Session B51: Focus Session: Evolutionary Systems Biology I - Evolutionary Dynamics and Rugged Fitness Landscapes

11:15 AM–2:15 PM, Monday, February 27, 2012
Room: 154

Sponsoring Units: DBIO GSNP
Chair: Avigdor Eldar, Tel-Aviv University

Abstract ID: BAPS.2012.MAR.B51.8

Abstract: B51.00008 : Hidden Randomness between Fitness Landscapes Limits Reverse Evolution

1:03 PM–1:15 PM

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  Longzhi Tan
    (Massachusetts Institute of Technology)

  Stephen Serene
    (Massachusetts Institute of Technology)

  Hui Xiao Chao
    (Massachusetts Institute of Technology)

  Jeff Gore
    (Massachusetts Institute of Technology)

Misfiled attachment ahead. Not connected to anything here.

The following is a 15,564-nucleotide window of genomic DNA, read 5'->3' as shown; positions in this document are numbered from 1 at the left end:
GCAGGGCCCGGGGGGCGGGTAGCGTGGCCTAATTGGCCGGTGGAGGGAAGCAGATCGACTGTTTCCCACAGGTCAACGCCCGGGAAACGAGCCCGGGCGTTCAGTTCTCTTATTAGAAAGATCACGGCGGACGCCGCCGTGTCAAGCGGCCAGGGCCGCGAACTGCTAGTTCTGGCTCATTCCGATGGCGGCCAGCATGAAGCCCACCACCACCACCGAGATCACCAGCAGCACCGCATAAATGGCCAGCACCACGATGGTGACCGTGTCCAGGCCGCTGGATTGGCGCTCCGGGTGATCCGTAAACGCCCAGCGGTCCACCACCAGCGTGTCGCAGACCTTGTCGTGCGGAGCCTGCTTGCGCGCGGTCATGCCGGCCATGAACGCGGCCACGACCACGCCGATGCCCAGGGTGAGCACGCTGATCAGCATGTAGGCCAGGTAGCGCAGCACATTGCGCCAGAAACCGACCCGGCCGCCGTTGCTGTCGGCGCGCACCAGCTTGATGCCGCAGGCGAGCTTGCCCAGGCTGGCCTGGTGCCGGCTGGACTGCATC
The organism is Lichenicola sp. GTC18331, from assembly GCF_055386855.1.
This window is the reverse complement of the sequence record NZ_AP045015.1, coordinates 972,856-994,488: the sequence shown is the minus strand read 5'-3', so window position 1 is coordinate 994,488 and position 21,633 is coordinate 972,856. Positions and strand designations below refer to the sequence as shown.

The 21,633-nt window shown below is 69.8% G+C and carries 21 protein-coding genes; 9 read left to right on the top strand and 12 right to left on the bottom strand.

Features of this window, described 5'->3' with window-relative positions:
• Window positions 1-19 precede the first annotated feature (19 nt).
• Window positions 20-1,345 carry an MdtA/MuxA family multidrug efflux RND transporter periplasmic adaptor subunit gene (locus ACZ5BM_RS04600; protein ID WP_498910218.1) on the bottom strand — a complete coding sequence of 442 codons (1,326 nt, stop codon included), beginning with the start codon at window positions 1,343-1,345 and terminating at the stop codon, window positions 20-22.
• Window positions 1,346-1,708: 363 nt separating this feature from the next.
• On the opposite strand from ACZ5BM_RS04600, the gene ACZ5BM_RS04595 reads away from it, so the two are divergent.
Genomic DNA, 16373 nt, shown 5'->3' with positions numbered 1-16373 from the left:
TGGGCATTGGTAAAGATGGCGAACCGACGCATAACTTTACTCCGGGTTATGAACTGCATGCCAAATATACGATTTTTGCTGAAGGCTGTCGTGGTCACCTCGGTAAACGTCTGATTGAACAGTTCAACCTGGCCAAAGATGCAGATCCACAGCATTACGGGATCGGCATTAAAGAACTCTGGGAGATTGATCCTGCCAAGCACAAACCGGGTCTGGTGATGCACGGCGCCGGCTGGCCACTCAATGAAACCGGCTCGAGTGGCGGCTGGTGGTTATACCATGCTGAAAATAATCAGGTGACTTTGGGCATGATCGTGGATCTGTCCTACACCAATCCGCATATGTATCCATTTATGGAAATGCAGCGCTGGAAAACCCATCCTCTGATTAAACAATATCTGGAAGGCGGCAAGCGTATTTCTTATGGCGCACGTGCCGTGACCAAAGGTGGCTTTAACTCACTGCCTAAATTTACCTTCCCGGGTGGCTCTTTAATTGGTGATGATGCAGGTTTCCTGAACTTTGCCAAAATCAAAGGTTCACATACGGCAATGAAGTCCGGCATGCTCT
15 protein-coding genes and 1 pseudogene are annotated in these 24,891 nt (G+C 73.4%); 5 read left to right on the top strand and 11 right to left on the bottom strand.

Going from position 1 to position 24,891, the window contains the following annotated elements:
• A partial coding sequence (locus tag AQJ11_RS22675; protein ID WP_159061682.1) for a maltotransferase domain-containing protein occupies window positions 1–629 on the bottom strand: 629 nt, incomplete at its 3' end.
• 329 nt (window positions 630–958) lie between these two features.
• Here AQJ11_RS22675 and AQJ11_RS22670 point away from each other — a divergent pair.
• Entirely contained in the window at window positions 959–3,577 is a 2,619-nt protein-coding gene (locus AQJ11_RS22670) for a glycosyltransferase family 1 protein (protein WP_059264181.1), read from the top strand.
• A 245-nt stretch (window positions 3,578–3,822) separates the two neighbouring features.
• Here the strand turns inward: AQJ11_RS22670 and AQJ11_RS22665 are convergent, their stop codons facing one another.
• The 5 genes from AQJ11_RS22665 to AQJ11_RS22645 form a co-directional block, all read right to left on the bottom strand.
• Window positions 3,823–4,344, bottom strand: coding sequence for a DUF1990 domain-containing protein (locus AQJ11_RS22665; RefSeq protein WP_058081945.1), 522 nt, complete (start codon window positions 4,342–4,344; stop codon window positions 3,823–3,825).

Natural populations must constantly adapt to the ever-changing environment. A fundamental question in evolutionary biology is whether adaptations can be reversed by returning the population to its ancestral environment. Traditionally, reverse evolution is defined as restoring an ancestral phenotype (physical characteristics such as body size), and the classic Dollo's Law has hypothesized the impossibility of reversing complex adaptations. However, this ``law'' remains ambiguous unless reverse evolution can be studied at the level of genotypes (the underlying genome sequence). We measured the fitness landscapes of a bacterial antibiotic-resistance gene and analyzed the reversibility of evolution as a global, statistical feature of the landscapes. In both experiments and simulations, we find that an adaptation's reversibility declines as the number of mutations it involves increases, suggesting a probabilistic form of Dollo's Law at the molecular level. We also show computationally that slowly switching between environments facilitates reverse evolution in small populations, where clonal interference is negligible or moderate. This is an analogy to thermodynamics, where the reversibility of a physical process is maximized when conditions are modified infinitely slowly.

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